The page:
4 Mar 2014
Community Sentences Cut Crime: An Open Day at Anawim
An award-winning project which helps women in the West Midlands to lead crime-free lives is to be celebrated at an open day tomorrow (5 March).
Anawim, in Birmingham, helps women who have been in trouble with the law to turn their lives around in a safe environment, supported by a range of agencies trained to meet their multiple and complex needs.
Each woman referred to Anawim works with a case worker to determine what help she needs and to draw up a programme of interventions aimed at tackling the root causes of her offending.
Interventions offered by the service include financial and debt advice; drug and alcohol support; counselling; help with employment; and support with family issues.
The result is far more effective than prison. Of the women who completed a specified activity order at Anawim last year, less than one per cent went on to offend again.
Anawim’s work has also helped to rebuild families. At least 15 children in care have been returned to their mothers, thanks to the project’s support. A further 10 children have been returned to their mothers after living with family members.
Safeguarding plans which were in place for at least 47 children are no longer necessary, due to Anawim’s support and advocacy at case conferences and reviews.
Last year, Anawim was honoured in the Howard League for Penal Reform’s Community Programmes Awards, which recognise the most effective and innovative crime-cutting schemes in England and Wales.
The project was named runner-up in the women’s award category.
Journalists who attend the open day will be able to speak to women helped by the service, as well as hear presentations by speakers including Bob Jones, the West Midlands Police and Crime Commissioner; entrepreneur Dawn Gibbins; Reverend Alison Levesley, Director of Spirituality at Gorton Monastery; and Frances Crook, Chief Executive of the Howard League for Penal Reform.
Catryn Yousefi, Programmes Manager at the Howard League for Penal Reform, said: “Well-resourced and well-structured community programmes such as Anawim can challenge and change people for the better, in a way short prison sentences simply can’t. Prison causes damage and disruption to the lives of vulnerable women, most of whom pose no risk to the public. Women with multiple and complex needs who have access to such services will be supported and empowered to take responsibility for themselves and to make positive life changes. Successful programmes such as Anawim help to show that robust community alternatives can continue to achieve many more positive outcomes than prison sentences. I am delighted that Anawim’s valuable and commendable work is recognised by our award.”
Joy Doal, Director of Anawim, said: “Community sentences offer women the chance of rehabilitation in communities where the changes they must achieve actually have to take effect. Prison cannot do this. We offer a variety of support including with education, training, employment and substance misuse and referral to a wide range of other agencies. An individualised package of specialised interventions delivered by skilled workers and designed to address the causes of offending behaviour, with emphasis on building self-esteem, independence and a sense of responsibility, underpins our very low re-offending rate. There is no one route to rehabilitation – it is different for everyone depending on their needs and the causes of offending in their particular case. We continue to innovate and develop new ideas and new ways of working so that our performance continues to improve.”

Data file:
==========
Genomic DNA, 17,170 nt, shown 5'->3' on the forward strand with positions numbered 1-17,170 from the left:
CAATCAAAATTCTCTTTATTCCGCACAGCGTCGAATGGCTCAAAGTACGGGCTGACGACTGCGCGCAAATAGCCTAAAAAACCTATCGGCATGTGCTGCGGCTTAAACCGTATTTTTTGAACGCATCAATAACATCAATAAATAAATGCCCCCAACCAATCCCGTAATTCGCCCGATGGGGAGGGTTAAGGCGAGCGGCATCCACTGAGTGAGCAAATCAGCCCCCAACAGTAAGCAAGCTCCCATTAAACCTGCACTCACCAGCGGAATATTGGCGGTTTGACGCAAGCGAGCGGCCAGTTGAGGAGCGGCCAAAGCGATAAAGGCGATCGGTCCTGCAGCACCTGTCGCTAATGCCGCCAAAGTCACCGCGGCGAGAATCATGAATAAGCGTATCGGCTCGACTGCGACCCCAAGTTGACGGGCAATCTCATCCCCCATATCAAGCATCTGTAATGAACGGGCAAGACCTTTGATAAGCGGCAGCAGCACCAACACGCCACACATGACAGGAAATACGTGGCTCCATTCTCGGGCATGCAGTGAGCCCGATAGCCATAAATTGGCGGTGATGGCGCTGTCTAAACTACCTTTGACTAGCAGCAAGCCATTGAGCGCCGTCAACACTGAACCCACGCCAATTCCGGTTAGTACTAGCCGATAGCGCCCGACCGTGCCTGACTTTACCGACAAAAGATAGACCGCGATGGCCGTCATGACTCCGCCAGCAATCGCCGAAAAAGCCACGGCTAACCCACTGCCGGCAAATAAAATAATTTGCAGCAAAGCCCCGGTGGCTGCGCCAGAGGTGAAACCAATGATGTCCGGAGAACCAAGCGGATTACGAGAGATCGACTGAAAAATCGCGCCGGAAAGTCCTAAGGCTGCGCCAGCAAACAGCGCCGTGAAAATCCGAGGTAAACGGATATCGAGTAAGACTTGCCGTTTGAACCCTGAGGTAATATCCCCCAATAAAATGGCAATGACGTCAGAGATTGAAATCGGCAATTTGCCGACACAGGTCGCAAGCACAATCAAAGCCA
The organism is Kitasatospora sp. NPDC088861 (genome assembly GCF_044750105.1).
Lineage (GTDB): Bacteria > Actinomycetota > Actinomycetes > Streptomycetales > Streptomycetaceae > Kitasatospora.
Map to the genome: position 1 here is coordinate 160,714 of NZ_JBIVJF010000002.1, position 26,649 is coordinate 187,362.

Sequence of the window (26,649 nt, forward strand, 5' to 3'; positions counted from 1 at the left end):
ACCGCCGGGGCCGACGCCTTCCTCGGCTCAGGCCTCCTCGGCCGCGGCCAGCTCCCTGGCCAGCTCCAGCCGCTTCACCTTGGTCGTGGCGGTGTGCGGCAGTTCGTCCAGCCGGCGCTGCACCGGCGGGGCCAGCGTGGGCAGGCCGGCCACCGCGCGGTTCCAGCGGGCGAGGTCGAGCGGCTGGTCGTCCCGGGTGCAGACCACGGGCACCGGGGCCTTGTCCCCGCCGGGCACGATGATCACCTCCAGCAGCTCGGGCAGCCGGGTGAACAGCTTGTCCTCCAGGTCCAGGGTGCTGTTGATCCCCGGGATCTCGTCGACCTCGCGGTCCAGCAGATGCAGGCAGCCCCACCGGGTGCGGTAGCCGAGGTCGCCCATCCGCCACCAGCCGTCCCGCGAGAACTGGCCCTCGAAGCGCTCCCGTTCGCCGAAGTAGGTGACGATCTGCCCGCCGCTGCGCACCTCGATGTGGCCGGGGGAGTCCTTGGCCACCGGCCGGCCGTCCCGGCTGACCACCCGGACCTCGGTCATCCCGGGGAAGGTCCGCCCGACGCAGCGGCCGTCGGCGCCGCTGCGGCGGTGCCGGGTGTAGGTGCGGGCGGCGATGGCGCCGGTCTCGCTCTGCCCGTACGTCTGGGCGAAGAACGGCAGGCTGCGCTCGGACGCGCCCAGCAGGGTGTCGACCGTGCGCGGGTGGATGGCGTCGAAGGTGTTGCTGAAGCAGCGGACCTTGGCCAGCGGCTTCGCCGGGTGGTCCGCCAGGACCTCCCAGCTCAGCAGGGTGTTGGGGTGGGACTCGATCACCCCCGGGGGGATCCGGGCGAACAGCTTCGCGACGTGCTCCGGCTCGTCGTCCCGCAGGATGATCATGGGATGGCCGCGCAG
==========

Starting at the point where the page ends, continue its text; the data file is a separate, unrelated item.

Bob Jones, West Midlands Police and Crime Commissioner, said: “The Anawim programme recognises that there are many complex reasons why women can be drawn into committing crime. It is an approach which halts a downward spiral and supports people to build more constructive and positive lives. This not only empowers women to regain control over the direction their lives are taking, but changes the future for their families. This is not only good news for the women who take part in the programme and their families. It is helping to reduce crime and strengthen our communities and that is beneficial to us all.”
- Frances Crook, Chief Executive, Howard League for Penal Reform
- Joy Doal, Director, Anawim
- Dr Dawn Gibbins, Entrepreneur
- Bob Jones, West Midlands Police and Crime Commissioner
- Reverend Alison Levesley, Director of Spirituality, Gorton Monastery
- Jackie Stevenson, Deputy Head, Birmingham East Sector, South West Midlands Probation Trust
- Catryn Yousefi, Programmes Manager, Howard League for Penal Reform
- Users of the Anawim service
Notes to editors
- The Howard League for Penal Reform is the oldest penal reform charity in the world. It is a national charity working for less crime, safer communities and fewer people in prison.
- The Howard League for Penal Reform’s Community Programmes Awards were launched in 2005 as part of the charity’s aim of increasing public and government support for community sentences. More information about the awards.
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